After hearing about Kalief Browder, the young man who hung himself due to being unable to cope with life after being put in solitary confinement, abused, and tortured at Rikers Island. And, who was never convicted for the crime he was arrested for, which was the theft of a back pack.
After hearing the debate over whether or not new juvenile facilities are needed, which would force teens to be targeted to fill the jails up, versus the horrible alternative of housing under aged children with adult offenders.
I have to say that the death of Sandra Bland, is one of my biggest fears come to life regarding the conditions that prisoners face, and the standard of training that law enforcement adheres to. If you haven’t heard by now this young woman was pulled over for making an illegal traffic turn, which somehow led to her being held on the ground while getting her head banged into it, then being locked up in jail cell for 3 days where her life ended.
Initially they called it death by asphyxiation, but due to the bruises on her body, coupled with the fact that she had just landed her dream job, it makes no sense at all. And, if someone hadn’t caught her arrest on their cell phone we probably wouldn’t have known about this at all. No one is buying the suicide accusations, and I am ecstatic about it.
Here is how it really hits home for me. Often when there are incidents involving mistreatment from police officers and African Americans, we don’t have to wait long before a video is released having the victim caught in some type of dubious activity, and we also don’t have to wait long until any prior criminal activity is brought to the surface. No matter how wrong the act was towards them, the media intentionally plants information about their past in an attempt to lessen the amount of compassion the public would have for them. And, if you never had a criminal past, this strategy often works in creating indifference towards the victim.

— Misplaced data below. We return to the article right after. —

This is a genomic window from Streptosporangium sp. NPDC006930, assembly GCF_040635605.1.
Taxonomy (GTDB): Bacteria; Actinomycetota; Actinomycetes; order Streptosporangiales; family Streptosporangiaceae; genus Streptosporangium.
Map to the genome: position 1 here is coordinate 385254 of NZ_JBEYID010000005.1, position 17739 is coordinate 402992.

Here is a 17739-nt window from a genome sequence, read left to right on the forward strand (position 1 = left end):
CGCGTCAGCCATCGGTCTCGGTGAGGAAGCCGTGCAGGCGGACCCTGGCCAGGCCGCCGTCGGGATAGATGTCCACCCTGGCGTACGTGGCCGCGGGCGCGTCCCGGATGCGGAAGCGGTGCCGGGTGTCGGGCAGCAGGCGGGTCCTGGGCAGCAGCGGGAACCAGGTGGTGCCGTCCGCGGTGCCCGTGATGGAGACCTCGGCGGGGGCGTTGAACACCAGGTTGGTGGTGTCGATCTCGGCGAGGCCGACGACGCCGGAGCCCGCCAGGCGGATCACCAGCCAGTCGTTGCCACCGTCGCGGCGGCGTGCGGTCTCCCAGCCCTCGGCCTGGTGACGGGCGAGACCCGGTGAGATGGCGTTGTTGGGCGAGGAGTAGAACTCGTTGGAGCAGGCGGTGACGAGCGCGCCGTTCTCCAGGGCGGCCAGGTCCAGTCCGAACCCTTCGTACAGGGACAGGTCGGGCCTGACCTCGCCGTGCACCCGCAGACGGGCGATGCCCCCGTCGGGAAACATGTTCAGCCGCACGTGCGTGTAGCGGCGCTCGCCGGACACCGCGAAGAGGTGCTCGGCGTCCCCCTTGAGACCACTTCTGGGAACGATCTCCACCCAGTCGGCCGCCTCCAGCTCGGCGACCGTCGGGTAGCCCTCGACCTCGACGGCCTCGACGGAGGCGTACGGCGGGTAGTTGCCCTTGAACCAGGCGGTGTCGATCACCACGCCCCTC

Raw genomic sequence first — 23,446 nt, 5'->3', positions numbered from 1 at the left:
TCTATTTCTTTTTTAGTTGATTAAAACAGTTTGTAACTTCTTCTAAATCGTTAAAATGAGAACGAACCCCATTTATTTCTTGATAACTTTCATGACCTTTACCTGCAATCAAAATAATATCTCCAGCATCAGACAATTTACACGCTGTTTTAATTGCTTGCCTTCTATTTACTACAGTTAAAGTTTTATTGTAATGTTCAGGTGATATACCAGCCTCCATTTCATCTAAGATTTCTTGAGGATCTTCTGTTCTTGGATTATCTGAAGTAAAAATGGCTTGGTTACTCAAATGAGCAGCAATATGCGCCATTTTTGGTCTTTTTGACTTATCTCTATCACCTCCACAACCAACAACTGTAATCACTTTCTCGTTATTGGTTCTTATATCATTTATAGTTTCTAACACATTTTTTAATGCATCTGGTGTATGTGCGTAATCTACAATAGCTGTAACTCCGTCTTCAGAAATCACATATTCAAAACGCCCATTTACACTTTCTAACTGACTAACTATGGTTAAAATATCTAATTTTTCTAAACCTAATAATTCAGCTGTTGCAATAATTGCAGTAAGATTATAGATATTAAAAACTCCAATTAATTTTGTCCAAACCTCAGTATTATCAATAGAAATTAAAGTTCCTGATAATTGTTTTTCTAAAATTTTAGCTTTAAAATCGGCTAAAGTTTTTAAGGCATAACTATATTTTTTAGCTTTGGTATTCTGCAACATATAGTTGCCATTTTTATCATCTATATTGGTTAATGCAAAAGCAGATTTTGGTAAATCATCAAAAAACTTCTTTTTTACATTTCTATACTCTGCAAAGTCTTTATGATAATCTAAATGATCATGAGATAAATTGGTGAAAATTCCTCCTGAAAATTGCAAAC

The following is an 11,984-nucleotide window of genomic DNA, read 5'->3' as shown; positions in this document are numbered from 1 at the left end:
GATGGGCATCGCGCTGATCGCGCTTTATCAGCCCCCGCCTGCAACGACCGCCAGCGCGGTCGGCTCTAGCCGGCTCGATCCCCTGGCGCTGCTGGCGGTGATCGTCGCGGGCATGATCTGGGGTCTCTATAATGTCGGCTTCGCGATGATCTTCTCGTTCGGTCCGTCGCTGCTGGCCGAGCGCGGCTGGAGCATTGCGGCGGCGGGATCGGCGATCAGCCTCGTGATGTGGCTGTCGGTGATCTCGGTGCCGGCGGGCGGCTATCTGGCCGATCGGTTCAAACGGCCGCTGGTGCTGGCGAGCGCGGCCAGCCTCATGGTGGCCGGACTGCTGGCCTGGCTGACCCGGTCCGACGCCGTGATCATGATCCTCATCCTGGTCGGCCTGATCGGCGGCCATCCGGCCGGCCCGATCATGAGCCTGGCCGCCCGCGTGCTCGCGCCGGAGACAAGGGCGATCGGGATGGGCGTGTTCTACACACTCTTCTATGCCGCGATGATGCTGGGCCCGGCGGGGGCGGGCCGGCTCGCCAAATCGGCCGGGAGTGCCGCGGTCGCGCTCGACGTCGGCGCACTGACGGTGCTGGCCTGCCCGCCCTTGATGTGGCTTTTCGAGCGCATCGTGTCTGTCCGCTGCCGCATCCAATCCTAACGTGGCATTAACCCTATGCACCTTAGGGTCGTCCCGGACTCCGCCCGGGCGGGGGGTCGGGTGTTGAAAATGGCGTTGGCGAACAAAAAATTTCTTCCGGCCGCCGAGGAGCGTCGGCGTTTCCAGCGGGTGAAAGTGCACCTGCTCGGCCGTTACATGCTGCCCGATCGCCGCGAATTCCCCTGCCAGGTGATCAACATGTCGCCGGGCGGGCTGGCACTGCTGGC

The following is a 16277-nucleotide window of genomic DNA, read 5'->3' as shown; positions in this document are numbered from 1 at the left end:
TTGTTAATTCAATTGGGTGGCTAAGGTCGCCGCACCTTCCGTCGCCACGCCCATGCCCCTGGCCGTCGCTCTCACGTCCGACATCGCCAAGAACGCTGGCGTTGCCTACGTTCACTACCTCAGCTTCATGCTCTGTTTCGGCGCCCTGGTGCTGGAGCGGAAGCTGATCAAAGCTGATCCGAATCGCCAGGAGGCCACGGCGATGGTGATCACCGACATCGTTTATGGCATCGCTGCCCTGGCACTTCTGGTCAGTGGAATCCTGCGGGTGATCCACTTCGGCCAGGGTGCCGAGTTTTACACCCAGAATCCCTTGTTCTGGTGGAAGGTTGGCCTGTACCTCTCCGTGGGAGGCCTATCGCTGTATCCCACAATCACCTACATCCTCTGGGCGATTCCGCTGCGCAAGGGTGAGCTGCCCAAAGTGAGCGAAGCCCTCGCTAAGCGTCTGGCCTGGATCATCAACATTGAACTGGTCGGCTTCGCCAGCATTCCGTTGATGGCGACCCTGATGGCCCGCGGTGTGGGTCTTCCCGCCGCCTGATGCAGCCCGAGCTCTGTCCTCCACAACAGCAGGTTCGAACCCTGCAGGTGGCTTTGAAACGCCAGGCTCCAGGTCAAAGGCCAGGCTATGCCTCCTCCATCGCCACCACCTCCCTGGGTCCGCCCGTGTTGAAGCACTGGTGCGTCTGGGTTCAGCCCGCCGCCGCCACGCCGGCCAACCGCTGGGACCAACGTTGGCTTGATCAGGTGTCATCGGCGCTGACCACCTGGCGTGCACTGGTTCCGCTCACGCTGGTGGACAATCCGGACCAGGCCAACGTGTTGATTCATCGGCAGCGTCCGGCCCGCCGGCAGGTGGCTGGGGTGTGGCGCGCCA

But Sandra Bland was educated, apart of a sorority, and was employed. She even cared enough about the state of racial matters in America to post her views publicly. I am in no way saying that her death matters more because of her accolades, but it does allow for her tragedy to not be as quickly dismissed as the others have been. And, it is a sad reminder you can do everything right, and still get treated completely wrong in this country. Pants hanging low, and a drug past is not and never has been needed for abuse to happen by the hands of law enforcement in America.
The reason why her story and others like it are falling on deaf ears is because for far too long many of us have decided to turn our backs on prisoners, and have quieted our efforts to demand law enforcement reform which is long over due. With all of our money, influence, spiritual leaders, etc. we still don’t care about these issues. Are we numb to it? We all have friends, cousins, siblings, and parents who have lived in a prison. Just why we don’t care about this issue is beyond me.
Sandra reminds me of myself. She had a bright smile, just started twisting her hair to wear it naturally, and was highly opinionated on many issues, especially police brutality. Except, she was braver than me. She took a road trip for a job interview that she got, and as a result this is what happened.
It only takes one moment for someone to think your life isn’t worth much, decide to rough you up, lock you up, and put you away in a cell to interact with criminals and prison law enforcement for everything to change. Whether death or suicide, the biggest horror to this story is that it all could have been avoided.
Rachel Bryant Lundy